Malabar Spinach

55 days. A fabulous heat-loving vine from the tropics, Malabar Spinach stands up to 90°F-plus heat without wilting and perishing like most other greens. Its leaves may be used as a fresh baby leaf in salads or cooked like regular Spinach in stir-fries, creamed concoctions and soups. AKA Creeping Spinach, Malabar Spinach is as versatile as it is strange. High in vitamins A and C, iron, calcium and protein per calorie, this Basella is a good source of soluble fiber and an effective thickening agent for Asian soups and curries. In cool weather, its growth slows to a crawl, but in hot weather it sprints along supportive structures at an amazing clip. Normally raised as an annual, it may perennialize in frost free areas. Plant it in the warmest spot possible with full sunlight, rich, well-draining soil and a supportive structure on which to train its prolific vines. It should be evenly watered to inhibit bolting and to keep its thick, red-stemmed, verdant-green leaves from becoming bitter. (Its foliage and form is almost as beautiful as a Climbing Hydrangea if you want to create mixed ornamental/edible beds.)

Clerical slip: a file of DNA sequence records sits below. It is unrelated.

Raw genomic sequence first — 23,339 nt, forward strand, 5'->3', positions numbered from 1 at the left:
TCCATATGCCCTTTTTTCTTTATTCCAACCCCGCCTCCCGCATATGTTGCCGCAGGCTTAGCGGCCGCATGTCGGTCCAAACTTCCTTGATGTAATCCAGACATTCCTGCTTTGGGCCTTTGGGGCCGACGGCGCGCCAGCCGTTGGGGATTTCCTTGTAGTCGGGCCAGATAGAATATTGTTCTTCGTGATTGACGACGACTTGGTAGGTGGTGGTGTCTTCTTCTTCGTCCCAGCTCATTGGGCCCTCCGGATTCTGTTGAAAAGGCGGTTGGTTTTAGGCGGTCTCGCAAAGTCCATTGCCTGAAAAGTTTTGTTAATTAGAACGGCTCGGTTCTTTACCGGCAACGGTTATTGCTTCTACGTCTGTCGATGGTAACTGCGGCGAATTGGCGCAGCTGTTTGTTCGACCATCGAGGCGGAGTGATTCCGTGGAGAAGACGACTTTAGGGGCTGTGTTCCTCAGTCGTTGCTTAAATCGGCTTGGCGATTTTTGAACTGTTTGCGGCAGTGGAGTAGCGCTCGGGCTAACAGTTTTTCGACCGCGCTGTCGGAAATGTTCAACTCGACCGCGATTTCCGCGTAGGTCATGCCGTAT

One packet of about 100 seeds
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Spinach prefers the cool, sunny weather of late spring and early fall. Direct-sow Spinach in the spring once the threat of frost has passed, and in late summer for fall harvest. Spinach adores rich soil: amend the Spinach bed well with compost and/or manure, dolomite lime and complete organic fertilizer. Keep the bed evenly moist and weeded. Early thinnings are wonderful for spring salads. For the kitchen gardener, it is practical to harvest by using the outer leaves from each plant or by cutting the whole plant, leaving 1" for possible regrowth. Or, broadcast seed and grow as a cut-and-come-again crop of tender leaves. If you simply must have Spinach during summer's dog days, plant the seed deeper, provide partial shade and water copiously. Convert everyone you know into Spinach-lovers with Carole Peck's Baked Penne Pasta with Lobster and Spinach and The Culinary Institute of America at Greystone's Spinach and Caramelized Onion Soufflé.

Average seed life: 2 years.
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